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    Published on: June 10, 2015

    by Michael Sansolo

    CHICAGO - Given the diverse nature of both the supermarket industry and the challenges it faces, it’s nearly impossible to find any single aspect of the FMI Connect show currently taking place here that encapsulates all that change.

    But not completely impossible.

    A compelling study of realities in the produce department in many ways puts into focus the challenge of changing consumers, their changing desires, competition, regulation and more. Thankfully, MNB friend and industry consultant Anne-Marie Roerink was able to capture all of that and more in her multiple presentations of “The Power of Produce,” a new study she did for the Food Marketing Institute.

    Consider some of the key points in Roerink’s presentation and how they reflect on the entire range of industry issues.

    • Purchasing behaviors are all over the place. Produce is largely a planned purchase, yet more than half of shoppers frequently make impulse buys. There are two key elements to these findings: first, shoppers can be won over the produce items provided the displays are well maintained and inviting. Product appearance is more important in produce that nearly any other category and can easily outweigh price as a purchasing decision.

    Second, whether shoppers make lists and how they do it is changing greatly by generations. Millennials, the largest and increasingly important shopper group, is far more likely to use electronic means to view ads and are much less likely to make lists. Plus, more than other shoppers, they crave useful information and help, so the opportunity for building sales is there.

    But remember, you can’t abandon paper advertising completely as it remains important to other generations. So as with so many issues, retailers must walk a fine line these days between on technology and traditional methods.

    • Megatrends and food issues weigh heavily in produce. Shoppers surveyed by Roerink put increasing importance on locally sourced products even if their definition of local is all over the place. As Roerink explained, this gives retailers an opportunity to define the meaning and make it important.• In addition, don’t overlook the changes in purchasing behavior. Organic is an incredibly important attribute in many produce categories and must get significant attention. What’s more when it comes to electronic shopping, produce has power. Market basket statistics from MyWebGrocer show that produce is among the most frequently purchased items by on-line grocery consumers. Sales building ideas are widespread. In produce this includes the use of value-added products or appealing to shopper needs, such as helping shoppers consider produce for snacking or new recipes.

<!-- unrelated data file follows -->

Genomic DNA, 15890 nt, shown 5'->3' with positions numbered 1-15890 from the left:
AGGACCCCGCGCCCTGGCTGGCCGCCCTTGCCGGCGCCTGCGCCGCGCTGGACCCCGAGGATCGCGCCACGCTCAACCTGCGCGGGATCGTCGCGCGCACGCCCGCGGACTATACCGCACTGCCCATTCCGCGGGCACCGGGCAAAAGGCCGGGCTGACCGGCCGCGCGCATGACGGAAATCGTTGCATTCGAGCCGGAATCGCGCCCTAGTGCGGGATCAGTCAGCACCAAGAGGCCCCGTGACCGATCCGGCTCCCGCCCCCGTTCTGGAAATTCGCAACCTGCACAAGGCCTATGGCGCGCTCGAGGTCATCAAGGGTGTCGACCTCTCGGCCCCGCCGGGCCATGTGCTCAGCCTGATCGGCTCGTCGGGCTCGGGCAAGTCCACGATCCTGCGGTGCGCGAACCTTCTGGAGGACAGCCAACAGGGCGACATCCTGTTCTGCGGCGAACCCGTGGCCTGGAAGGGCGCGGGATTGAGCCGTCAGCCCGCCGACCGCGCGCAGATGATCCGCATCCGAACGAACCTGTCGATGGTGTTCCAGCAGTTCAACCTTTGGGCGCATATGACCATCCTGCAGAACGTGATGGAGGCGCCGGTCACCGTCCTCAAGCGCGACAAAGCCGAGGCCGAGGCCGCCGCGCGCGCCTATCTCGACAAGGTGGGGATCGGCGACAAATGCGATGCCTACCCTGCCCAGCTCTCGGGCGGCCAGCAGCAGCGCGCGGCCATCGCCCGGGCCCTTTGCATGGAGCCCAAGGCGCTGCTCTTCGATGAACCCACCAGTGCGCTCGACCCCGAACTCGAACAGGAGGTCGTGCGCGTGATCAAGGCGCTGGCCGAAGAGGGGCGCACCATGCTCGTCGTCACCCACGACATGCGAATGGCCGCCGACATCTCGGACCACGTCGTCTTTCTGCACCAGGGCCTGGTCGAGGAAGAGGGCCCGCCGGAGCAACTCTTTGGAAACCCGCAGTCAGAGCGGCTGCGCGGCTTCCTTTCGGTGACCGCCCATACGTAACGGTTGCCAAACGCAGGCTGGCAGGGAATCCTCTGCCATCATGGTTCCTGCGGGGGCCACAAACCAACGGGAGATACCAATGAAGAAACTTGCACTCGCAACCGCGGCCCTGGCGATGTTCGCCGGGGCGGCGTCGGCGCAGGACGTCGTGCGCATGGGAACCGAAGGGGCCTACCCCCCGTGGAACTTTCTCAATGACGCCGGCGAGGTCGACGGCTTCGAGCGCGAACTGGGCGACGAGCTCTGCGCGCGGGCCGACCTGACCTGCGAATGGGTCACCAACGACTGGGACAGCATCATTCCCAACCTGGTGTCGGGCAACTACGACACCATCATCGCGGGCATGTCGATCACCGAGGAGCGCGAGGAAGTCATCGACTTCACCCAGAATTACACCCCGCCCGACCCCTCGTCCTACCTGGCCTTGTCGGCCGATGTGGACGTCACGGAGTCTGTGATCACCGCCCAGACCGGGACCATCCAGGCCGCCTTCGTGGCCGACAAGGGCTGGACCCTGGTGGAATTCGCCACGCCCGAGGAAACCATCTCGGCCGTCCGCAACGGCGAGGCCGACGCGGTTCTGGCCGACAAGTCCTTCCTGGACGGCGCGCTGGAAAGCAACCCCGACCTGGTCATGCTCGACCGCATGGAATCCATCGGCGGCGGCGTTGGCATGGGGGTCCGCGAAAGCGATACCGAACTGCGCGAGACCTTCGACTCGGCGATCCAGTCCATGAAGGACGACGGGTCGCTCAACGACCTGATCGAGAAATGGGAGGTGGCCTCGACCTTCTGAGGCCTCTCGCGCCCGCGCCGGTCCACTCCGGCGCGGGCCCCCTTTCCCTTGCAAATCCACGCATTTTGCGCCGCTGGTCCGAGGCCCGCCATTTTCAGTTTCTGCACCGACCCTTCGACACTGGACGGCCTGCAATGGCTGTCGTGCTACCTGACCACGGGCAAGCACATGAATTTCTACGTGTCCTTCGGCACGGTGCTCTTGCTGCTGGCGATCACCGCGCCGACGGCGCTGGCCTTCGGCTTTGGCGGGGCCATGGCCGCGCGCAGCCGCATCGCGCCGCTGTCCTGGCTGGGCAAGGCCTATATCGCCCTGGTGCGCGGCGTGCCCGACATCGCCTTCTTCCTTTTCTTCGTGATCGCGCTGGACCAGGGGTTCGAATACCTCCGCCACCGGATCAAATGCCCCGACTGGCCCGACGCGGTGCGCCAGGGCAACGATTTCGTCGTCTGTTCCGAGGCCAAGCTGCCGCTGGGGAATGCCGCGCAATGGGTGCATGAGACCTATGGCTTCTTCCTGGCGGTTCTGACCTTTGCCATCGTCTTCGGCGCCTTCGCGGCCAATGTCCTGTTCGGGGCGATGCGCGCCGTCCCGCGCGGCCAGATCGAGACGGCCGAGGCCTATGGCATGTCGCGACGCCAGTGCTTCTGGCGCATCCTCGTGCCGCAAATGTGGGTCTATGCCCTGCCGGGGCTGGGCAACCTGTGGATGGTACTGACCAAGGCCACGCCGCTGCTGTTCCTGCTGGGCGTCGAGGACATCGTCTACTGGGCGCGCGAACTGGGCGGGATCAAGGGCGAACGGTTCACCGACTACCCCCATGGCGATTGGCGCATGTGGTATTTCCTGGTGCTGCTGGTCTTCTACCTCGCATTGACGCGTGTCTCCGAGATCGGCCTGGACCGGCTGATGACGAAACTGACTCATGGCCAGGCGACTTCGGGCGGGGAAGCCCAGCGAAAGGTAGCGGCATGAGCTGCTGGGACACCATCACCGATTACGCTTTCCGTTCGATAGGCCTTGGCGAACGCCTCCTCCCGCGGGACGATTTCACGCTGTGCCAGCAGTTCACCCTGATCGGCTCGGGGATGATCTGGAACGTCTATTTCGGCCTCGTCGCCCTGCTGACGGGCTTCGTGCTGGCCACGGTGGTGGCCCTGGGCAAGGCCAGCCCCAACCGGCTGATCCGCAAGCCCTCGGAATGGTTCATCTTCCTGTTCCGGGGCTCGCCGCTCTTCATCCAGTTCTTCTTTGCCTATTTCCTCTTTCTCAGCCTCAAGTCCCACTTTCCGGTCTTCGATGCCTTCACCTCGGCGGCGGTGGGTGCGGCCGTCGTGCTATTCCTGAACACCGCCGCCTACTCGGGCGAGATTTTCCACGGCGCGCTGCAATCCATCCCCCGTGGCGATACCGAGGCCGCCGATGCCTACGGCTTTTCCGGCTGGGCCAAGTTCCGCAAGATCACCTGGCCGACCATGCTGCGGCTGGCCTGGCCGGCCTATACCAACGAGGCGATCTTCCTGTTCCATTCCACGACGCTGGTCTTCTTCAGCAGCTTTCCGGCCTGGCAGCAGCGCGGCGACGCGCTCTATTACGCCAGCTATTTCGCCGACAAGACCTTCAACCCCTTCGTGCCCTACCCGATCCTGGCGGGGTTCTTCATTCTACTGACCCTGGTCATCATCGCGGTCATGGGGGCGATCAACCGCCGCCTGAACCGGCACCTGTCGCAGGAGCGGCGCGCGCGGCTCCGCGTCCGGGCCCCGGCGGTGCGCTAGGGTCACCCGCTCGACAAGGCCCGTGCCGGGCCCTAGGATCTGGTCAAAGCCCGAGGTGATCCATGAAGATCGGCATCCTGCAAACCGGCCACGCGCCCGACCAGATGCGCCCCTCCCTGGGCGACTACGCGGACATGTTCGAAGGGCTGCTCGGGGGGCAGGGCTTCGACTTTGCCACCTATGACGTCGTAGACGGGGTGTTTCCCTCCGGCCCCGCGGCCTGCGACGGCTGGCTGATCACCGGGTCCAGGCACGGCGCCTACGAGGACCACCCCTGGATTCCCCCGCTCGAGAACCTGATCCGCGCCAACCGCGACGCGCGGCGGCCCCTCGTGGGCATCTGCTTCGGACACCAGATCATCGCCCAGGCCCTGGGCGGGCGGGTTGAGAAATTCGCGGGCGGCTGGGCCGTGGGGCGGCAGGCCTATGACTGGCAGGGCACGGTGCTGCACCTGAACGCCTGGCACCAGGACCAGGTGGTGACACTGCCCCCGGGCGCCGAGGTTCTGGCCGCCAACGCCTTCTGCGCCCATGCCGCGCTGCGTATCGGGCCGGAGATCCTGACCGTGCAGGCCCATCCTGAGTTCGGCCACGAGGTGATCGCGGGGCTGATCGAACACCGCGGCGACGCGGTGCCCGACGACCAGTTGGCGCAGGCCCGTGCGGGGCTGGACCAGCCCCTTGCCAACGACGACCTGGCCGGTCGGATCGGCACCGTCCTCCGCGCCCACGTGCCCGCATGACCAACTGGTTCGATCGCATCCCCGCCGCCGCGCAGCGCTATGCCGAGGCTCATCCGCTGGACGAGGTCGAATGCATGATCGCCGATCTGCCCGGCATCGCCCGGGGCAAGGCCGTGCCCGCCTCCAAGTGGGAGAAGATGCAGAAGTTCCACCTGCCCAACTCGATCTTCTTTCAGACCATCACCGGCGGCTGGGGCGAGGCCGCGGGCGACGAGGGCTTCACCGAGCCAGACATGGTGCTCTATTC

• While it’s hardly news that produce is a major factor in how people shop, this factor looms larger than ever in today’s competitive marketplace. Excellent produce merchandising might be critical toward growing sales and profits, especially as more on-line competitors rise up in the marketplace.

    In other words, there’s a lot to learn from produce in terms of all the challenges facing the industry.

    Michael Sansolo can be reached via email at . His book, “THE BIG PICTURE: Essential Business Lessons From The Movies,” co-authored with Kevin Coupe, is available on Amazon by clicking here. And, his book "Business Rules!" is available from Amazon by clicking here.
    KC's View:

    Published on: June 10, 2015

    by Kate McMahon

    I inadvertently and most-reluctantly became “That Customer” last week – the one holding up the line with a complicated, time-consuming exchange. The Bed Bath & Beyond customer service rep showed infinite patience and good cheer while inputting 20-plus SKUs individually and applying the 20% discount coupon, and I exited the store wishing I could sing her praises to her colleagues and the higher-ups at BB&B.

    Five minutes later I caught the end of a Bloomberg Business radio report about an app that would allow me to do just that, called Goodsnitch. I Googled it immediately, curious about the unlikely combination of the words good and snitch.

    And it is just that – a free app that lets you rate service and quality at a retailer, restaurant or other provider through a quick survey and comment section. It has been called the “anti-Yelp” – encouraging positive public comments and private constructive criticism.

    Goodsnitch was launched in 2012 by Rob Pace, a former Goldman Sachs investment banker who promotes his product with sound analytics and unbridled optimism. The app is free to “mom and pop” businesses, not-for-profits, and municipalities such as Albany, Oregon. The company charges a fee to customize the platform for large customers, including the Dallas Cowboys and the recruiting firm Robert Half International. Pace firmly believes that harnessing positive feedback will improve workplace culture, staff retention, customer loyalty, and ultimately, the bottom line.

    Reinforcing its mantra, the San Diego-based tech company last week released a survey that found an overwhelming majority of consumers believe businesses need to better leverage online feedback to improve the customer experience.

    The poll of more than 2,500 consumers also found:

    • Of the Americans (51%) who have ever written online reviews for businesses, products or services, the vast majority (82%) wrote both negative and positive reviews.

    • Seven in 10 Americans believe it is important to write online reviews for local businesses.

    • The majority thinks companies should do more to publicly recognize individuals for good work.

    It’s equally important for companies to respond to negative comments directly and immediately, Pace told MNB. “We celebrate the good publicly and let businesses fix the not-so-good privately,” he said, adding that in the current unchecked social media landscape of Yelp and Twitter “the business community has to take back that dialogue.”

    When I read the Goodsnitch customer feedback on Starbucks, Walmart, Vons, Trader Joe's, Whole Foods, Harris Teeter and more, it all came down to customer service – individuals on the front lines and behind the scenes who made the extra effort.